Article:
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Why You Should Avoid Bank of Montreal if You’re Looking for Growth

Recently, most of the Canadian banks have made a point to temper growth expectations, especially for their domestic businesses. This should come as no surprise. The Canadian consumer is extremely overleveraged, and with a debt-to-household income ratio of 163% (one of the highest in the world), a recent report by McKinsey described the situation as unsustainable.

With total household debt now exceeding the GDP, the Canadian consumer is significantly overleveraged, and as a result, has very little room to take on more debt. This is bad news for banks, not only because it results in slower loan growth, but because it also raises the prospect of deleveraging occurring, which refers to consumers using income to pay down debt and save, rather than consume. This can weaken GDP growth and harm banks’ broader business.

Bank of Montreal is already experiencing these effects

Add this to falling crude prices, low interest rates, and an overvalued housing market, and earnings growth in Canada is a difficult proposition. For Bank of Montreal (TSX:BMO)(NYSE:BMO), some of these effects are already evident. The bank saw domestic personal and commercial earnings up only 1.6% year over year (lower than most estimates).

In addition, consumer domestic loans were down 0.5% quarter over quarter (which is partially related to reduced exposure to auto loans), and the above factors are all part of a broader trend of BMO seeing both its loan growth and net income from its Canadian domestic business trend downwards over the past several quarters.

While BMO has actually exceeded its peers throughout 2013 and 2014 in loan growth thanks to an intense focus on retail banking and aggressive mortgage pricing, the weaker Canadian macroeconomic environments means that banks will need focus on other areas of their operations to achieve growth. TD Bank is largely looking to its expansive U.S. segment for growth, whereas RBC is looking towards its global capital markets and wealth management business. Like TD, BMO is also looking south of the border for growth, but it will not be able to find it as effectively.

BMO has some of the lowest projected growth of its peers

Although analyst estimates for growth vary, there seems to be a general consensus that BMO will underperform its peers in earnings growth for both 2015 and 2016. For 2015, analysts at TD Bank are estimating an average 3.9% earnings growth from 2014 for Canada’s banks, and projecting BMO to show essentially 0% growth over the same time period. For 2016, projections are 4.5% growth for the group of banks, compared with only 2.4% for BMO.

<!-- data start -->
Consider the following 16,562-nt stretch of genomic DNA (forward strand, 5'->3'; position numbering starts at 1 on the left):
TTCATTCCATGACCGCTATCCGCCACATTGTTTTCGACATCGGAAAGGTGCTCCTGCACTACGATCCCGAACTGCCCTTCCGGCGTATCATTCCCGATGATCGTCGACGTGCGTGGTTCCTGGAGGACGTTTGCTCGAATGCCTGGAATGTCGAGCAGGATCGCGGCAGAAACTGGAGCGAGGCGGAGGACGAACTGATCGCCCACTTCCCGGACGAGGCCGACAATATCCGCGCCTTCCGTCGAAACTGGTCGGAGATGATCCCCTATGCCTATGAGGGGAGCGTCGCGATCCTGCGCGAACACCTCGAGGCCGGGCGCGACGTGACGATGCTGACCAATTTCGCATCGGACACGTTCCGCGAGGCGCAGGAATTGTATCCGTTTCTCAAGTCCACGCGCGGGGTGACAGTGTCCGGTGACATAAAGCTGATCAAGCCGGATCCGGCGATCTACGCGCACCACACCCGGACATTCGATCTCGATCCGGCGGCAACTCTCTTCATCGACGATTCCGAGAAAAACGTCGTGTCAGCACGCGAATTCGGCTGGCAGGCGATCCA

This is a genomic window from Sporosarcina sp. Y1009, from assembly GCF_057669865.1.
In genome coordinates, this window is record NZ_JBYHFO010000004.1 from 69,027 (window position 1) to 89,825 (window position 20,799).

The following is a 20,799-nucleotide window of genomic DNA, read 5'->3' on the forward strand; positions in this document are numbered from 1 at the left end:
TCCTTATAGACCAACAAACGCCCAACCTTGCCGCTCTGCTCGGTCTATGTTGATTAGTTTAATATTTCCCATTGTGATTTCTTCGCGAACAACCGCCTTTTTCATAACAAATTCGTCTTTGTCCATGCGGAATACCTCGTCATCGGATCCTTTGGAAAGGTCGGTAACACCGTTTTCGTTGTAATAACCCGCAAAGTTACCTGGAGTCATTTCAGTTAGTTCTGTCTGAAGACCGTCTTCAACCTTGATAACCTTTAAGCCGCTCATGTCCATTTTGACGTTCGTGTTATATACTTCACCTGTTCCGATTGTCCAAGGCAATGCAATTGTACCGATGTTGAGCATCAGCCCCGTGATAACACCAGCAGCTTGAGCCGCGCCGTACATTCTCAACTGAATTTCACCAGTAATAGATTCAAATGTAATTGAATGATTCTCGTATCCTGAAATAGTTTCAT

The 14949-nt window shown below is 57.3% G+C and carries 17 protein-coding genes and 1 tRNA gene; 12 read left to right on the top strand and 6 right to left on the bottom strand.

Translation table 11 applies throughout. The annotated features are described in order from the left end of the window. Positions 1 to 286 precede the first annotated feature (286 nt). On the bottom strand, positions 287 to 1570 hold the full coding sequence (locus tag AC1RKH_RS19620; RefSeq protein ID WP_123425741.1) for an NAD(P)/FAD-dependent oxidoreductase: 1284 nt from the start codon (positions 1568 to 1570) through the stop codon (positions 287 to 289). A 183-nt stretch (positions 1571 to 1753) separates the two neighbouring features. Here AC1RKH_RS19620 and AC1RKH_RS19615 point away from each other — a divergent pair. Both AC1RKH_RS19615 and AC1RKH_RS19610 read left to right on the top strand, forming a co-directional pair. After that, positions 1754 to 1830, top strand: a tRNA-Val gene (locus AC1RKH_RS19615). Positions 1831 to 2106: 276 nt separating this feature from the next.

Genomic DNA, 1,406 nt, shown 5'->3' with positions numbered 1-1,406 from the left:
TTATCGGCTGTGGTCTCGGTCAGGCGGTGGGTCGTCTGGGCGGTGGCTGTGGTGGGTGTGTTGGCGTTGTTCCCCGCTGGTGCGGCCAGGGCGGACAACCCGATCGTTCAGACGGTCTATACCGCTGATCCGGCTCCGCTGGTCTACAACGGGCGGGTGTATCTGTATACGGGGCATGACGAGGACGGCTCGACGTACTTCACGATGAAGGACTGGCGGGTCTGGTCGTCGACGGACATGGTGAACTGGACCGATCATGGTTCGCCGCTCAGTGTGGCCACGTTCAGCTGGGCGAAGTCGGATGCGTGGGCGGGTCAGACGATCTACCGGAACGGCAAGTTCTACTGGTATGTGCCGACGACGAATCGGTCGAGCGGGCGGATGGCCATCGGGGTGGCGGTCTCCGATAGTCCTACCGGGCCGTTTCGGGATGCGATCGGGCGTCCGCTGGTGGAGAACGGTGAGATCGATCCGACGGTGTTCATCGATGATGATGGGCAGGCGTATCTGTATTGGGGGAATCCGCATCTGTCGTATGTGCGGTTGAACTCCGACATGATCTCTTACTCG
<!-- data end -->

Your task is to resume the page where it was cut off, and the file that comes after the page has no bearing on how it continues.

More importantly, BMO significantly underperforms its large-cap peers in the Big Four, with TD Bank and Royal Bank expecting 5% and 6.4% growth for 2015, respectively. In addition to low growth, BMO shares also seem expensive compared with its peers, given its fairly low growth rate, which could mean less share price appreciation for BMO shareholders.

Currently, BMO is trading at 11.8 times its 2015 earnings, which is a premium to the overall peer group average of 11.6 times. This premium exists even though BMO is expecting lower overall growth than the peer average for 2016, with a 2.4% growth rate compared with 4.5% for the peer group. The end result is BMO shareholders are paying more for less growth, and as a result there is a risk that BMO could see some compression in its overall valuation.

It is best to look elsewhere for growth

One of BMO’s biggest challenges is that they are a largely Canadian retail-oriented bank, which will limit their growth going forward. BMO does have exposure to the U.S. through its U.S. personal and commercial segment (which represents about 17% of net income), as well as some wealth management and capital market activity, but their scale and quality within the U.S. is not as strong as a bank like TD Bank, which has larger operations and is better situated geographically. TD has operations in seven of the 10 wealthiest U.S. states, compared with BMO, which is largely exposed to the U.S. Midwest and their weak manufacturing sector.

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This article represents the opinion of the writer, who may disagree with the “official” recommendation position of a Motley Fool premium service or advisor. We’re Motley! Questioning an investing thesis — even one of our own — helps us all think critically about investing and make decisions that help us become smarter, happier, and richer, so we sometimes publish articles that may not be in line with recommendations, rankings or other content.

Fool contributor Adam Mancini has no position in any stocks mentioned.

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